Foundation Names W.E.B. Du Bois One of 25 New Social Work Pioneers

By Paul R. Pace

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NAACP co-founder William Edward Burghardt “W.E.B.” Du Bois (1868-1963), pictured at left, was among the first scholars to emphasize the person in environment (PIE) theory. He was the first African American to earn a doctorate from Harvard University, and became a professor of history, sociology and economics at Atlanta University.

Du Bois highlighted the contributions of African Americans in creating the United States. He also drew attention to racial disparities in outcomes like health and criminal justice. His work documented the history and meaning of racialized life, practices and policies. His efforts provided the methodological innovations still used by social workers and other social scientists.

For his many achievements, the NASW Foundation has inducted Du Bois and 24 other social workers into the NASW Social Work Pioneers® program. Being named a Social Work Pioneer is one of the profession’s highest honors. These pioneers have paved the way for thousands of other social workers to contribute to the betterment of the human condition, and they serve as role models for future generations of social workers. In addition to Du Bois, the other Pioneer inductees this year include:

Lawanna Barron, who for nearly 30 years has been recognized for her contributions related to strengthening and expanding programs to prevent child abuse and intimate partner violence, and to support the strains experienced by military families.

Richard Barth, a professor and emeritus dean of the School of Social Work at the University of Maryland. He is the founding president of the American Academy of Social Work and Social Welfare and the chair of the Grand Challenges for Social Work initiative.

Gary Bess, who has contributed to the social work profession through his more than 40 years of macro social work practice, including directorships of two free medical clinics in Southern California for the underserved.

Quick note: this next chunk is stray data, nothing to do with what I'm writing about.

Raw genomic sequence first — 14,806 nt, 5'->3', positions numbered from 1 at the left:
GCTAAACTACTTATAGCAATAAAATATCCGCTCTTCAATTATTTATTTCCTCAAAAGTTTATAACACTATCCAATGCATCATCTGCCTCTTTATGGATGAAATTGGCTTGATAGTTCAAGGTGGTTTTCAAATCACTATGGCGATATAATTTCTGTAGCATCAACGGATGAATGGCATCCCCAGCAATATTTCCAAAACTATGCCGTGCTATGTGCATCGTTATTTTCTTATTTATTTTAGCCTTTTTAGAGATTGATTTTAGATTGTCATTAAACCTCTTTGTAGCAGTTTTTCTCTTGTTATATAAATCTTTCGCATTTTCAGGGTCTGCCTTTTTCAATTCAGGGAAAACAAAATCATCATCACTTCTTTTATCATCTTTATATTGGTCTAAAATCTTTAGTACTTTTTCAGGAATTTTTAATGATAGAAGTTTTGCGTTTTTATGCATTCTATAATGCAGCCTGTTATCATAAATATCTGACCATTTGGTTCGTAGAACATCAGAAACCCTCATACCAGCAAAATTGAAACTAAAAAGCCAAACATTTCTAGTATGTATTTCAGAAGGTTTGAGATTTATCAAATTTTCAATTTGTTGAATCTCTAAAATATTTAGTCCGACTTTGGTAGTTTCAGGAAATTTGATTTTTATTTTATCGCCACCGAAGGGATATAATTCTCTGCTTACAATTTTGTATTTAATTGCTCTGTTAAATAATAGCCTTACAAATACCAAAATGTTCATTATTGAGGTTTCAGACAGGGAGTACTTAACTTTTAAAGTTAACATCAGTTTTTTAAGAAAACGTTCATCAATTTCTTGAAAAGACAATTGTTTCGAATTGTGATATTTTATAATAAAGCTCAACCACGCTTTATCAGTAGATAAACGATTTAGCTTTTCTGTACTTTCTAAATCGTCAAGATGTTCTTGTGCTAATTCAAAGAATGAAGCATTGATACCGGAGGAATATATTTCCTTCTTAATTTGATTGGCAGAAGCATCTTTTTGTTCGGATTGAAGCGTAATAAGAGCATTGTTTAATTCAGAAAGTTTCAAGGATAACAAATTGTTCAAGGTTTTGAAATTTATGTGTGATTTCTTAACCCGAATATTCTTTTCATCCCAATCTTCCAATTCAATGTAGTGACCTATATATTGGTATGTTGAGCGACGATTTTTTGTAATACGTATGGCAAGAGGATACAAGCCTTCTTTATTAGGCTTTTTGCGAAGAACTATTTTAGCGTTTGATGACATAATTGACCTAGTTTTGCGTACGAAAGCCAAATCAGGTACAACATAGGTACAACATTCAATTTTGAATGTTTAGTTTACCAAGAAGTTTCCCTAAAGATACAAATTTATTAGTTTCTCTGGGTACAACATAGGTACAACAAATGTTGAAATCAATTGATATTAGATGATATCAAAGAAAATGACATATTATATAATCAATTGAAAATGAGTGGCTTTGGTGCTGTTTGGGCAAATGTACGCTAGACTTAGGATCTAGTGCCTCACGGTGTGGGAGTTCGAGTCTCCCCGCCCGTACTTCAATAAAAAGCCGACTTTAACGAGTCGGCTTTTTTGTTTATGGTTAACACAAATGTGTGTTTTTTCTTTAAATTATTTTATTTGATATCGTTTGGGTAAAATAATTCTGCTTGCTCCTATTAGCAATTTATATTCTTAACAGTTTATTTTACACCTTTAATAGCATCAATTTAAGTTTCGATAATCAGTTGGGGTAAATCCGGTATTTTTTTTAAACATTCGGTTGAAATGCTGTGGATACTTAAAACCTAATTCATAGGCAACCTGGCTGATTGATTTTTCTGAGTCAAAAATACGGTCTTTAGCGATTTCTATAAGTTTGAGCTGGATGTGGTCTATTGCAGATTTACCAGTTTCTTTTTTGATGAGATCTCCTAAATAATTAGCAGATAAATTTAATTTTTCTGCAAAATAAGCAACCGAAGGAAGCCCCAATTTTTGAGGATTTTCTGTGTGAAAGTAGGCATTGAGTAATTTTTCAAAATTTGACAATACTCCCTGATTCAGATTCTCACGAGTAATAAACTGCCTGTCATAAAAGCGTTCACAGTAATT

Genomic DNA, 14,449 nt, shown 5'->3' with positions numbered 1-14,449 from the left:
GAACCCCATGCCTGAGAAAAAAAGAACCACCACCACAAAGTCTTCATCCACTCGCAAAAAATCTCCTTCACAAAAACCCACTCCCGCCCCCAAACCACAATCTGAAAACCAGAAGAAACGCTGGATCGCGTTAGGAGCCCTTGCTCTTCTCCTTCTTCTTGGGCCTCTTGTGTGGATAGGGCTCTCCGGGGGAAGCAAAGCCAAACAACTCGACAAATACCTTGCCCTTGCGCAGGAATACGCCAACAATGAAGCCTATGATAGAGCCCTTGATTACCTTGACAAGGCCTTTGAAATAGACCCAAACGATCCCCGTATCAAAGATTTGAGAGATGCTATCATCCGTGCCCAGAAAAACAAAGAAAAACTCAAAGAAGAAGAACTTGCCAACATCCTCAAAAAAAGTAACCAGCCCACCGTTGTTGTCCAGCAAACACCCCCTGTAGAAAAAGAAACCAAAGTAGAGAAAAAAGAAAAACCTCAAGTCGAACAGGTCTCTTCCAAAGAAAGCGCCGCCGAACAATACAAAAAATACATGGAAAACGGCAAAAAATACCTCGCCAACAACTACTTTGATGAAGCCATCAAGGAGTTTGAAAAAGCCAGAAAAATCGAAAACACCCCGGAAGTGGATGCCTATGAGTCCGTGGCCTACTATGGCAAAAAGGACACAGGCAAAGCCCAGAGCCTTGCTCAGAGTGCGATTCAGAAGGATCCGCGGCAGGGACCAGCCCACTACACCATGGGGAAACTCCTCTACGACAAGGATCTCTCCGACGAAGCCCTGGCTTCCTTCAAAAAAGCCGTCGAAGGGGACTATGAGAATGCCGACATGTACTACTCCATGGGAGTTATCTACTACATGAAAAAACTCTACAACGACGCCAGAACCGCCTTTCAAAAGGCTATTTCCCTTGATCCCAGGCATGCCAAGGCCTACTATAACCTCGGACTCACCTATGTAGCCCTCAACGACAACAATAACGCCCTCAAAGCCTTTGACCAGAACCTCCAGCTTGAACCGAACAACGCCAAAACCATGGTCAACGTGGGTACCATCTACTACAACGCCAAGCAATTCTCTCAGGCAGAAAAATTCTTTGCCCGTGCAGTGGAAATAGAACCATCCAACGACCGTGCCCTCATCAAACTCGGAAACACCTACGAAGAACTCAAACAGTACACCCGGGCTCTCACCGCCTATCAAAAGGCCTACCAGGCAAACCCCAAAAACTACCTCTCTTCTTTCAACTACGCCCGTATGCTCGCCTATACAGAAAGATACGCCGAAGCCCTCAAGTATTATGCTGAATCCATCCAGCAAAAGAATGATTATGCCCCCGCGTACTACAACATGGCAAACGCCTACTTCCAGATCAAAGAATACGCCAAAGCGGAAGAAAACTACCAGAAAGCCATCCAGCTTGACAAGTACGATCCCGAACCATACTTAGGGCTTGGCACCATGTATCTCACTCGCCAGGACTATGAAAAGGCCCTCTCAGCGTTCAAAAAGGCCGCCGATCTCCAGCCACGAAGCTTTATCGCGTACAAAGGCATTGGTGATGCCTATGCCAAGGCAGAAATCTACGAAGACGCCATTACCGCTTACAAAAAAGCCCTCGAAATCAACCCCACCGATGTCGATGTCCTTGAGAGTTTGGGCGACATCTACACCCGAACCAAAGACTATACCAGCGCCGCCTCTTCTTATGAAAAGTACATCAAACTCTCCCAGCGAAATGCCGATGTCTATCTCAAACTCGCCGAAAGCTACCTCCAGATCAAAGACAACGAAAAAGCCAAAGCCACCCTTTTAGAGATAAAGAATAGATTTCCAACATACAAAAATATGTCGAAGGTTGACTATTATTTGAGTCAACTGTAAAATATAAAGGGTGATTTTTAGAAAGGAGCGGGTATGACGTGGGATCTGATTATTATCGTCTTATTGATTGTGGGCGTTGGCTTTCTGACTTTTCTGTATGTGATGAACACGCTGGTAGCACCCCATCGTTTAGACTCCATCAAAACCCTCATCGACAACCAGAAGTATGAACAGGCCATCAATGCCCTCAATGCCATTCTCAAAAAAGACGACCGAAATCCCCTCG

Risa Breckman, who served at the forefront of what would eventually be known as the elder justice movement: working directly with people who experienced elder abuse, and more.

Eddie F. Brown, a social work scholar, policy advocate, and Indigenous Elder whose work has made a lasting impact on Indian Country. Brown has served at the highest administrative levels in federal, state and tribal governments as well as within universities and social work education.

Elizabeth (Betsy) Cauble, who formed a coalition of Colorado social workers to support family therapists who might need specific training requirements in proposed state legislation. Nationally, Cauble conducted advocacy work on behalf of NASW, with others, to move what had been a trust, and established NASW/ASI.

Hank Cecil, renowned in Kentucky for his unwavering commitment to micro, mezzo, and macro social work through his sustained ethical practice as the owner and founder of Starship Care, LLC.

Darla Spence Coffey, who served as president and CEO of the Council on Social Work Education from 2012-2022. Her efforts include establishing 842 programs that increased the number of social work graduates to meet the demand of the social work shortage in the world.

Shirley E. Cox, a visionary leader, researcher, teacher, mentor, and advocate at the local, state, national and international levels for nearly 60 years. Cox was a pioneer in preserving and expanding NASW through difficult times in the 1970s and in advocating for and securing licensure laws across the United States.